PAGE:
PowerZyme Inc., a New Jersey-based development company (www.powerzyme.com) working with biotechnology and fuel-cell power systems, has received broad patent coverage for the use of enzymes and other proteins in a fuel cell.

"From microbes to mammals, inside every cell of every animal is a 'powerplant' called the mitochondria that provides energy to the cell," explains Dr. Rose Ritts, chief operating officer of PowerZyme. "Embedded in the wall of the mitochondria is a 'proton-pumping' enzyme that converts mitochondria fuel into energy. We've taken that enzyme and created a fuel cell out of it, bypassing all the platinum catalysts and other paraphernalia required to make small, lightweight fuel cells work. Further, we've also reengineered the enzyme so it can accommodate a wide range of fuels, from methanol to metals."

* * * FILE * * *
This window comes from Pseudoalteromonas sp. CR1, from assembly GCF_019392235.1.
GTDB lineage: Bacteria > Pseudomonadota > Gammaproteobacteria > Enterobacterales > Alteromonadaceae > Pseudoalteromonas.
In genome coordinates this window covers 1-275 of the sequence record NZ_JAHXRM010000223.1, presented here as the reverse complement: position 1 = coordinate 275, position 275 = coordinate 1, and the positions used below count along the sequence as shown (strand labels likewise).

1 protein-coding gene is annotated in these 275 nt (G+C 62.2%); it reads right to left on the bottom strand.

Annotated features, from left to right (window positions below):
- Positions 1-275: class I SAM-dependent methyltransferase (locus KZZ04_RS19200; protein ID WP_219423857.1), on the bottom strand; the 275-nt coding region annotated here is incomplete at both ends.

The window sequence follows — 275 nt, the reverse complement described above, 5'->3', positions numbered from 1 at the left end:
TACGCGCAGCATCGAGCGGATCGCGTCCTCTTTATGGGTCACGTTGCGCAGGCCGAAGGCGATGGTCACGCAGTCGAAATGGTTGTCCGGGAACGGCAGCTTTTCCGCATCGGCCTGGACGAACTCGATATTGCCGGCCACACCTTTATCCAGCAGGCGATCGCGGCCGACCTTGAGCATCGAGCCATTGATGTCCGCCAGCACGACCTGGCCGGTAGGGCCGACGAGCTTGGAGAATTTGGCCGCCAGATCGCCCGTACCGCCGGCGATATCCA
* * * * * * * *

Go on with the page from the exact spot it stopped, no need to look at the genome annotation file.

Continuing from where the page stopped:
The advantages of using enzymes for energy, says the company, include energy densities higher than those available from batteries or ordinary fuel cells, longer run times, and automatic load following -- the fuel cell can automatically boost power output rather than generate a constant power level as with ordinary fuel cells. Additionally, enzymes eliminate the need for precious metal catalysts. The entire fuel cell can be made of recyclable plastics and there's no need for venting. The new fuel cells are also said to be ultra lightweight and compact.